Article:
Dragons are real and this summer, a pair made the Edmonton Valley Zoo their temporary home. Though they were not fire-breathing beasts circling in the sky, Komodo dragon sisters, Saphira and Ophelia, were just as mysterious and captivating as the mythical monsters of film and fable.
Discovering dragons at the zoo was a very big deal! This species is managed through SSP (Species Survival Plan), the international breeding program. The sisters, originally from a zoo in the United Kingdom, are on their way to another zoo in the United States where they will be coupled with suitable males for breeding. We were extremely fortunate the Komodos stopped off in Edmonton, giving zoo visitors a rare opportunity to observe this ancient species and learn more about their behaviours. The dragons were here until October while cross-border shipping permits were organized.
Komodo dragons are the largest living species of lizard on Earth. The largest verified specimen reached a length of 10.3 ft (3.13 m) and weighed 366 lbs (166 kg), but wild dragons are usually about 154 lbs and females are typically smaller.
Wild Komodo dragons are found only on Indonesia’s Lesser Sunda Islands and live up to 30 years.
These carnivores are fierce hunters and can bring down prey as large as a water buffalo. While they tend to overpower smaller prey, such as deer and other small mammals, they bring down larger animals with a single bite. Their venom helps stop the prey’s blood from clotting. With more than 50 strains of bacteria in the saliva, some of which are highly septic, the prey often dies within 24 hours.
Once bitten, the poisoned animal develops an infection. The dragon calmly follows the doomed animal, flicking its forked tongue to smell the air like a snake does, until it dies or is incapacitated. The lizard will then feast, with other dragons joining, eating up to 80 percent of their body weight at one meal.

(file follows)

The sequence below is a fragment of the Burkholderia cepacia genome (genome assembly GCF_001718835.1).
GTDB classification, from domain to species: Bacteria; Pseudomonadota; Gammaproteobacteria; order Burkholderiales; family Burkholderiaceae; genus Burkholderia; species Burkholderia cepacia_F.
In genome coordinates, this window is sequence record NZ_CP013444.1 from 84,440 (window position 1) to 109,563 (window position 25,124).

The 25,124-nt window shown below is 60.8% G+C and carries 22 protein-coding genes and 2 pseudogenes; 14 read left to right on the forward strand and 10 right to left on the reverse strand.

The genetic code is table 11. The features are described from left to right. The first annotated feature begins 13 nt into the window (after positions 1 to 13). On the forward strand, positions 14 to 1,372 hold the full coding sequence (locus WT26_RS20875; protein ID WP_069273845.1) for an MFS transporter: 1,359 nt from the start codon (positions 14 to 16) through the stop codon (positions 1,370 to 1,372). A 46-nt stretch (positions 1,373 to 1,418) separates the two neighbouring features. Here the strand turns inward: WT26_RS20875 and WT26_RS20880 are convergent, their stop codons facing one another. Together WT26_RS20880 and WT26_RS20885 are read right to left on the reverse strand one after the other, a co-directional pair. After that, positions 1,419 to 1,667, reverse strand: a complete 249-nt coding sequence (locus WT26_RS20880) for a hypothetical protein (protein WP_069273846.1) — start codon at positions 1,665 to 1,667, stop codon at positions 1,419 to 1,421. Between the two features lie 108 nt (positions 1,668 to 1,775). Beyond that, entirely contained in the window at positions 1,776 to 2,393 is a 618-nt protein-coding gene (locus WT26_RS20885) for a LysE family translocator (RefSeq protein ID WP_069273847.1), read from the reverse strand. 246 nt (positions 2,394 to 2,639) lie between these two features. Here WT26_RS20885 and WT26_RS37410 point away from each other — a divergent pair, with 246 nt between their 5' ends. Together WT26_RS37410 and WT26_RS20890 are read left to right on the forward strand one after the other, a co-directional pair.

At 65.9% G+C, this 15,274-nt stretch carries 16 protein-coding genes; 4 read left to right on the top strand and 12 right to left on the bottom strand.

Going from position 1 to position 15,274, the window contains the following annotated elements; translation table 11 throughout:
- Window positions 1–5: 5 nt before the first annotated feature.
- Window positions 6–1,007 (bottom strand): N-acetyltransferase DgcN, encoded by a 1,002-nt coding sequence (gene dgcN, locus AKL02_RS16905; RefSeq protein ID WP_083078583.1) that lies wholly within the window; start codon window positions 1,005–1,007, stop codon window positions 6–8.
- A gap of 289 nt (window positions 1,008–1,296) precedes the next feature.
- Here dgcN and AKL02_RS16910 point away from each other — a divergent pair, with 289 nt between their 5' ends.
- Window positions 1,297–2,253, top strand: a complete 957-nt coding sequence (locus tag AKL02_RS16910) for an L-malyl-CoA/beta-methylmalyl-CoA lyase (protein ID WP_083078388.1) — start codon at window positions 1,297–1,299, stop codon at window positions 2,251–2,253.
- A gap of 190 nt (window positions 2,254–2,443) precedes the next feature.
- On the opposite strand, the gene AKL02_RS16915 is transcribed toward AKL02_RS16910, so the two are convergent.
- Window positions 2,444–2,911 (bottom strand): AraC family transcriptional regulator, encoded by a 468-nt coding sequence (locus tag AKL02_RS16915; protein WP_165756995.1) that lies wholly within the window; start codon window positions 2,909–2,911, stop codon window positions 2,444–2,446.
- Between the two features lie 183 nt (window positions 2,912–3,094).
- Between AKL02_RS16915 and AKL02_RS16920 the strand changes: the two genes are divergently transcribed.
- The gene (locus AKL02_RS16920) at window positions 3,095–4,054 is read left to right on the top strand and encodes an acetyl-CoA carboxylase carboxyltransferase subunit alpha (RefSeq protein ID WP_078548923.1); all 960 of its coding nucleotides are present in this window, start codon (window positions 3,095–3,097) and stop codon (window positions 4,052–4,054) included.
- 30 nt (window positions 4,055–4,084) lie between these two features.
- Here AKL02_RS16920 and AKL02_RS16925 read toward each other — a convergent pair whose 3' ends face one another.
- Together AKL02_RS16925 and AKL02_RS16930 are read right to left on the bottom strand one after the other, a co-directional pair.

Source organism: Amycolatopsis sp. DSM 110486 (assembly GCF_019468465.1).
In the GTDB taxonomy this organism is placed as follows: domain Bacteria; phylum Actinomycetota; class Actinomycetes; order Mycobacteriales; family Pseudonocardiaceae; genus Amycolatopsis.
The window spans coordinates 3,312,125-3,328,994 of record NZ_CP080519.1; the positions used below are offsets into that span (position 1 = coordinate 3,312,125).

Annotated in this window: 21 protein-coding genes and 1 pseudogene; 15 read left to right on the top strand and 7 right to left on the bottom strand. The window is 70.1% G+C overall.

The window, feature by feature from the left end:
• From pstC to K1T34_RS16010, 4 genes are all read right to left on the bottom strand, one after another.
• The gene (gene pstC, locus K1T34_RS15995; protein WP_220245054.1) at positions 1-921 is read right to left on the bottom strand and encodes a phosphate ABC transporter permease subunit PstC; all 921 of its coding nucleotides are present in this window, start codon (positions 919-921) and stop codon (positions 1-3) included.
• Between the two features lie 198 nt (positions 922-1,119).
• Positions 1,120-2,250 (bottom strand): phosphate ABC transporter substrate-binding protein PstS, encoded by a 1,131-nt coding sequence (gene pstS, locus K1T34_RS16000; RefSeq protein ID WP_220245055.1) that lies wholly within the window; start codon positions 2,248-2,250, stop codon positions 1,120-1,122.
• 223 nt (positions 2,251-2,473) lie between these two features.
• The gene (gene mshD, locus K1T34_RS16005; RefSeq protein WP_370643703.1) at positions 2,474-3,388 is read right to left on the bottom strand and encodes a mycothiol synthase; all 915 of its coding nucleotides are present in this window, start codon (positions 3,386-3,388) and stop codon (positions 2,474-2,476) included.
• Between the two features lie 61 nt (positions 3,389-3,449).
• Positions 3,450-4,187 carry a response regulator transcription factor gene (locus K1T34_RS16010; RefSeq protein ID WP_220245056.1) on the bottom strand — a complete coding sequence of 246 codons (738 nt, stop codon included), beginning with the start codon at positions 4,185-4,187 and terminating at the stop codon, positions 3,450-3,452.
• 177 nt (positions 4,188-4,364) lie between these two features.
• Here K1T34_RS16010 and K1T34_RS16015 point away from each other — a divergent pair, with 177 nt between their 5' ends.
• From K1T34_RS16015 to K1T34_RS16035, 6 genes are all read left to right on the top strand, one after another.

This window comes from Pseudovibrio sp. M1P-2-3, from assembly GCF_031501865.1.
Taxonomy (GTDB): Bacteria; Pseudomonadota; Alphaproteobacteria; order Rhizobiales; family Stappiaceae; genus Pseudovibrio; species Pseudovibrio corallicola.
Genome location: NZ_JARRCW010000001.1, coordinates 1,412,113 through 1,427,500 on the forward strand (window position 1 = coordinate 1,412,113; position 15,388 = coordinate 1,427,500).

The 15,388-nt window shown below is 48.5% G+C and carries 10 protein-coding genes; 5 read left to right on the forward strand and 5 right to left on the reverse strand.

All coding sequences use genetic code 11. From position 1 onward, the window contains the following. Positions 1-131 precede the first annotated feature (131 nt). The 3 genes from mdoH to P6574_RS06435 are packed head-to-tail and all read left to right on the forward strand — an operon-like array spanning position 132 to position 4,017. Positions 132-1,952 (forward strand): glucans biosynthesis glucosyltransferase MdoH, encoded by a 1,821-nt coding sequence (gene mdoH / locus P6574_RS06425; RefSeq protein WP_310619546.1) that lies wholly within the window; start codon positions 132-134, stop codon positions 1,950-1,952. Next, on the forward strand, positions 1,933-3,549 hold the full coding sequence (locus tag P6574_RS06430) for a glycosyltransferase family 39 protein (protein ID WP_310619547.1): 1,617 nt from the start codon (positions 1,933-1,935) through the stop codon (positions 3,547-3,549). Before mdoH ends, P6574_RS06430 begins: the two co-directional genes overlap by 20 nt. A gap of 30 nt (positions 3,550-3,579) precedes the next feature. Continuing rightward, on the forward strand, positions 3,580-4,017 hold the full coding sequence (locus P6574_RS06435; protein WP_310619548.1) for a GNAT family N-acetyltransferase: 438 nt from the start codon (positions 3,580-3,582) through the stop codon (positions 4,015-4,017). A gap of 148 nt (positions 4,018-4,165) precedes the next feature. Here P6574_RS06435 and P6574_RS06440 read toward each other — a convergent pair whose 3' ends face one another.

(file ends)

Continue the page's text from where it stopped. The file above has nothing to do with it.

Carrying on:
While Komodo dragons seem fierce and frightening, they are also magnificent and majestic. Upon arriving at the Edmonton Valley Zoo, Saphira and Ophelia slowly made their way out of their shipping crates, flicking their tongues and raising themselves high on their legs to scope their new home. The Komodo habitat was constructed specifically to meet their exact needs with high temperature and humidity, and an ultraviolet light source. The duo approved of their new digs, quickly finding a spot where they could rest and survey their surroundings.
As this was our first experience with Komodo dragons at the Edmonton Valley Zoo, our keepers had a great deal to learn about their care and how to safely work with them. Being venomous and potentially dangerous, protocols on husbandry techniques were created to ensure both the keepers and animals were safe. For example, the zookeepers wear rubber boots, long pants and hold push boards – large, rigid plastic sheets used to herd hogs – to prevent the dragons from biting and whipping their tails.
It only took a few days for both sides to feel comfortable around each other but the dragons have an ever watchful eye that suggests they are plotting some hi-jinks or perhaps, studying the keepers. Whatever the case, this past summer, the bond between human and dragon grew at the Edmonton Valley Zoo.
Did you know you can adopt a reptile at the Edmonton Valley Zoo?